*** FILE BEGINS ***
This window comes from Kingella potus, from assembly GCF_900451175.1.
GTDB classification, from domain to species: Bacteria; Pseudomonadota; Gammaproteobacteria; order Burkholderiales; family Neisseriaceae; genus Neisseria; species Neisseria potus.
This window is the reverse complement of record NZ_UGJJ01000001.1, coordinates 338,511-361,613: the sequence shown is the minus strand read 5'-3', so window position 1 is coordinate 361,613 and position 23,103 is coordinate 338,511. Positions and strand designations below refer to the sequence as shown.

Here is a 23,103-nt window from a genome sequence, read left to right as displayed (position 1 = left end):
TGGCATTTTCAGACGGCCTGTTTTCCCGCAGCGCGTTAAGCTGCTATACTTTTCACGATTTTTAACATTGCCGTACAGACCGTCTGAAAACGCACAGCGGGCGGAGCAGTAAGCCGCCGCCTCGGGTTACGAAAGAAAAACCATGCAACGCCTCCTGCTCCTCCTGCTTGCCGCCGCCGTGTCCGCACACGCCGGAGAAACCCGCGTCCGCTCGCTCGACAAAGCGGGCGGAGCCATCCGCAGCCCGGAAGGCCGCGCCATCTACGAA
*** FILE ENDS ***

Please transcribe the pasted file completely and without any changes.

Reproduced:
This window comes from Kingella potus, from assembly GCF_900451175.1.
GTDB classification, from domain to species: Bacteria; Pseudomonadota; Gammaproteobacteria; order Burkholderiales; family Neisseriaceae; genus Neisseria; species Neisseria potus.
This window is the reverse complement of record NZ_UGJJ01000001.1, coordinates 338,511-361,613: the sequence shown is the minus strand read 5'-3', so window position 1 is coordinate 361,613 and position 23,103 is coordinate 338,511. Positions and strand designations below refer to the sequence as shown.

Here is a 23,103-nt window from a genome sequence, read left to right as displayed (position 1 = left end):
TGGCATTTTCAGACGGCCTGTTTTCCCGCAGCGCGTTAAGCTGCTATACTTTTCACGATTTTTAACATTGCCGTACAGACCGTCTGAAAACGCACAGCGGGCGGAGCAGTAAGCCGCCGCCTCGGGTTACGAAAGAAAAACCATGCAACGCCTCCTGCTCCTCCTGCTTGCCGCCGCCGTGTCCGCACACGCCGGAGAAACCCGCGTCCGCTCGCTCGACAAAGCGGGCGGAGCCATCCGCAGCCCGGAAGGCCGCGCCATCTACGAA